Additionally, you’d need a LDAP SRV record in DNS for the specified LDAP server. In this case, I use “domain.win2k8.netapp.com” as my LDAP server.

Default Server: UnKnown
Address: ::1
> set type=all
> _ldap._tcp.dc._msdcs.domain.win2k8.netapp.com
Server: UnKnown
Address: ::1
_ldap._tcp.dc._msdcs.domain.win2k8.netapp.com SRV service location:
 priority = 0
 weight = 100
 port = 389
 svr hostname = 2k8-dc-1.domain.win2k8.netapp.com
2k8-dc-1.domain.win2k8.netapp.com internet address =
2k8-dc-1.domain.win2k8.netapp.com AAAA IPv6 address = fd20:8b1e:b255:8599:5457:61d9:fc87:423f

As luck would have it (ok, design), Microsoft Active Directory is perfect for UNIX based LDAP because it already includes things like SRV records, SPNs, etc. The only time things get hard is when you have to get more customized with the configuration.

You can also do many of the same things with any LDAP server that supports the RFC-2307, RFC-2251, etc. standards.

What can be used to bind?

For authenticated binds, the options for what can be used for binding to LDAP depend on the client. For details, contact the owner of the LDAP client or the docs.

Some of the options include:

  • Name in LDAP DN format. (ie, CN=ldapuser,OU=Users,DC=domain,DC=com)
  • Simple user name. (ie, ldapuser)
  • User principal name (UPN, ie ldapuser@domain.com)
  • Service principal name. (SPN, ie root/fqdn.domain.com)
  • Blank user name. (anonymous binds or binds that negotiate protocols via Kerberos/DNS)
  • CIFS/SMB Machine account. (Often in storage vendors where CIFS is also present)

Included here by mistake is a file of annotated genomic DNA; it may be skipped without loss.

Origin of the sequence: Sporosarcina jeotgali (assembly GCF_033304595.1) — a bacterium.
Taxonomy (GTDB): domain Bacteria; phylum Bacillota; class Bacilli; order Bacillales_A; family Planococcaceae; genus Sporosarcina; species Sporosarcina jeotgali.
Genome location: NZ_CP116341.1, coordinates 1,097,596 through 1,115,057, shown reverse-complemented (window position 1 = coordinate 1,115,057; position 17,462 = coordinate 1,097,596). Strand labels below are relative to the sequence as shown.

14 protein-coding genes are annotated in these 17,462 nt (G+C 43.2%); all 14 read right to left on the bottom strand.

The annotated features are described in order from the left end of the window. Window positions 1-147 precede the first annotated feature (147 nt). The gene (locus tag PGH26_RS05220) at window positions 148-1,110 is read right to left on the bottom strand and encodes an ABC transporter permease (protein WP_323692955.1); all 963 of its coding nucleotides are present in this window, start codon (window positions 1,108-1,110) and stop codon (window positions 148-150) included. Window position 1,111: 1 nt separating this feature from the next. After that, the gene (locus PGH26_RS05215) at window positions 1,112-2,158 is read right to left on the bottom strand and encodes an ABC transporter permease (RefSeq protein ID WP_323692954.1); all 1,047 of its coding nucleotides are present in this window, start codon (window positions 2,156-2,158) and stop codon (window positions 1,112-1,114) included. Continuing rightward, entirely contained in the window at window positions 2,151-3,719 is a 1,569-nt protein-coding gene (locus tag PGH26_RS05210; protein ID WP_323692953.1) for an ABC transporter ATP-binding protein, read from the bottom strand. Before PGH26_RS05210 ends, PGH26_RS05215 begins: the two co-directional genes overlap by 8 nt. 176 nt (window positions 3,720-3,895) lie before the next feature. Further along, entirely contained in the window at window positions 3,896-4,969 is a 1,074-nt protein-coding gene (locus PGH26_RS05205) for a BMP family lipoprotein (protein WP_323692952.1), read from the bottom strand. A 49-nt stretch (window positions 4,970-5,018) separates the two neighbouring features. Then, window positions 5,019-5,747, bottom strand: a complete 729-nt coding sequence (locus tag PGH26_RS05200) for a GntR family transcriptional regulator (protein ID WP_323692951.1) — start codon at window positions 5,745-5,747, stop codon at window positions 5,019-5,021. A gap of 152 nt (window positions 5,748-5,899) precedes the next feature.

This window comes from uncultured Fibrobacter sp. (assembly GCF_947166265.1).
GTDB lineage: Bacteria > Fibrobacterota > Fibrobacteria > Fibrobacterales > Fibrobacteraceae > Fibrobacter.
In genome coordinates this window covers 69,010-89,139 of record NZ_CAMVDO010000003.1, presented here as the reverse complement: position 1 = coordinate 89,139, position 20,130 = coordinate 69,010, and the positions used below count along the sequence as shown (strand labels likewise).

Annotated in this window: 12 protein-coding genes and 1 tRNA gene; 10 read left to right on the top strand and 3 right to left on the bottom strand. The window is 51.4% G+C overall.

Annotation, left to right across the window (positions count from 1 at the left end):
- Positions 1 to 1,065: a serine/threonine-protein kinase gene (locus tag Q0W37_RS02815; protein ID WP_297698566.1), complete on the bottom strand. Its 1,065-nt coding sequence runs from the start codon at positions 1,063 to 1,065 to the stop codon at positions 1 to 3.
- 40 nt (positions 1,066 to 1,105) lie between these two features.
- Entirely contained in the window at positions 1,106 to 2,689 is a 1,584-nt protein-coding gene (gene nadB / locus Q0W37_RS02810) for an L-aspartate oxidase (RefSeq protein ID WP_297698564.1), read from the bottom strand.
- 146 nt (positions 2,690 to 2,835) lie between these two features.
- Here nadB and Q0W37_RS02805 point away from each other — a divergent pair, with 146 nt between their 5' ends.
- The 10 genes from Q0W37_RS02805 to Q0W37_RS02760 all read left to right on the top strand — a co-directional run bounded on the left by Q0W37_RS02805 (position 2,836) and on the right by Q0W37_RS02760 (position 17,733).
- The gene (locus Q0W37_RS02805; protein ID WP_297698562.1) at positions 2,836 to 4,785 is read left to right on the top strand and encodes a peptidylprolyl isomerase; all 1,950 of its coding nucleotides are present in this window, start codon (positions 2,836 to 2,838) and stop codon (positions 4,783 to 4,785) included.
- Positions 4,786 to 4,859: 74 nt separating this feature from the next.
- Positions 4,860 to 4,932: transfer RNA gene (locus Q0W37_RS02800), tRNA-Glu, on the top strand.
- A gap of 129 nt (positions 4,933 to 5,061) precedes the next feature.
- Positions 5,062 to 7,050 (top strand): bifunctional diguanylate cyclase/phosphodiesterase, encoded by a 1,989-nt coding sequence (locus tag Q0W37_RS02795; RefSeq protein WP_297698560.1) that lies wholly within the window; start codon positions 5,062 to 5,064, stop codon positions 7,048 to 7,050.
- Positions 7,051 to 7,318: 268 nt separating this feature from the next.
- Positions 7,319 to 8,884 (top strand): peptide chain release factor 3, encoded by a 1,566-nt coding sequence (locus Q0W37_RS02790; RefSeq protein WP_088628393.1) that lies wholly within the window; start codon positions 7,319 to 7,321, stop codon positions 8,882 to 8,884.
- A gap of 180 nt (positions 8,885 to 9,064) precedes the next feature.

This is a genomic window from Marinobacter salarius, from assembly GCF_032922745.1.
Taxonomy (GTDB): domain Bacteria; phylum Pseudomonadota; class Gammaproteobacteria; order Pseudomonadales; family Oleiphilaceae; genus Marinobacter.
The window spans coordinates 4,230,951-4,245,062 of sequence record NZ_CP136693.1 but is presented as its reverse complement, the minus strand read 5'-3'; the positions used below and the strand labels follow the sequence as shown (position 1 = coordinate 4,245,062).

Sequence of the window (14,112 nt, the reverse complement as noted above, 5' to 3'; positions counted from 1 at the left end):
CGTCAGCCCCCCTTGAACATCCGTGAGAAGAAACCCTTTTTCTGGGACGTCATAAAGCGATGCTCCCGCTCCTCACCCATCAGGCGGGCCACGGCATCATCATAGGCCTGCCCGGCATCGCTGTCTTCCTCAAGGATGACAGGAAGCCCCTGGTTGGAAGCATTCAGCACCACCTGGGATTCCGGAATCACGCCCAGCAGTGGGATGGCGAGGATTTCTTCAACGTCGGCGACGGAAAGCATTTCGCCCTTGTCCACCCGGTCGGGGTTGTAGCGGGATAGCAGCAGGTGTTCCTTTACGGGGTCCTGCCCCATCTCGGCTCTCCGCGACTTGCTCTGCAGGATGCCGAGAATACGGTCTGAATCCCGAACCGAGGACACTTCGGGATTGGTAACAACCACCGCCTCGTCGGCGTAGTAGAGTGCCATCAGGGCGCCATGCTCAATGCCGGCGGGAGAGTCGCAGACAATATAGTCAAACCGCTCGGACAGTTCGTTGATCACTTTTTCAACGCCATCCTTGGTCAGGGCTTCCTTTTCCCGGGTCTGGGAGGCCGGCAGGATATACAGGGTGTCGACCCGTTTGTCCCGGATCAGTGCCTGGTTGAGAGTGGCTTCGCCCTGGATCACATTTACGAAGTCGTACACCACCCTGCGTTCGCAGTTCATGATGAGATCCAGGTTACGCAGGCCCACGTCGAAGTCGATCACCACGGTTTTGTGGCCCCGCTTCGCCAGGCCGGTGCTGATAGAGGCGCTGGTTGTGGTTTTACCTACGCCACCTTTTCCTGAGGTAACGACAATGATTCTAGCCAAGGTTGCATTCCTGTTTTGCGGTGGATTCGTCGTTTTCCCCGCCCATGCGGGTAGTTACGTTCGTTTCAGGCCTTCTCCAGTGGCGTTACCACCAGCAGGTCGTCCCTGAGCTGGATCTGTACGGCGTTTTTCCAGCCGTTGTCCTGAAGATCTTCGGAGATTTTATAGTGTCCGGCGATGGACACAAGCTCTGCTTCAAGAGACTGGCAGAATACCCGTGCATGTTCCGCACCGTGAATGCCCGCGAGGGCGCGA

If using a user to bind with simple or SASL, then the user has to have readonly access to the LDAP schema.

Troubleshooting binds

Troubleshooting binds should be pretty straightforward – you are essentially troubleshooting a login.

The following things should be considered when dealing with binds that are not working properly:

  • Is the LDAP client connecting to the server? (check network, ports, IP, DNS, etc.)
  • Is the LDAP server/hostname correct?
  • Is the bind level correct? Does the client configuration for bind level match what the server supports? (SSL? SASL?)
  • If using SSL, is the LDAP port configuration correct? (Port 389 for LDAP, port 636 for SSL, port 3268 for Active Directory Global Catalog searches)
  • Is the bind user correct? The bind password?
  • If intending to use Kerberos for binds, is there a SPN configured? Are there forward (A/AAAA) and reverse (PTR) DNS records for the LDAP server/domain?

Some tools that come in handy for troubleshooting LDAP:

  • Ping
  • Telnet (to check for ports)
  • Netstat (to check for ports)
  • Nslookup/dig
  • Ldp.exe
  • Ldapsearch
  • Wireshark/tcpdump (my personal favorite)
  • Various logs (Event viewer in MS, /var/log in Linux) – try debug level!

For more detailed information on LDAP configuration (particularly with NetApp clustered Data ONTAP), see TR-4073: Secure Unified Authentication.

Also, stay tuned for more in the series of LDAP basics on this blog! Links to other sections can be found on the first post in this series:

What the heck is an LDAP anyway?

3 thoughts on “LDAP:: In a bind? LDAP can help! – Part 2

  1. Pingback: LDAP::What the heck is an LDAP anyway? – Part 1: Intro | Why Is The Internet Broken?

  2. Pingback: LDAP::LDAP servers and clients and bears, oh my! – Part 5 | Why Is The Internet Broken?

  3. Pingback: LDAP::LDAP Servers and Clients – Part 5 | Why Is The Internet Broken?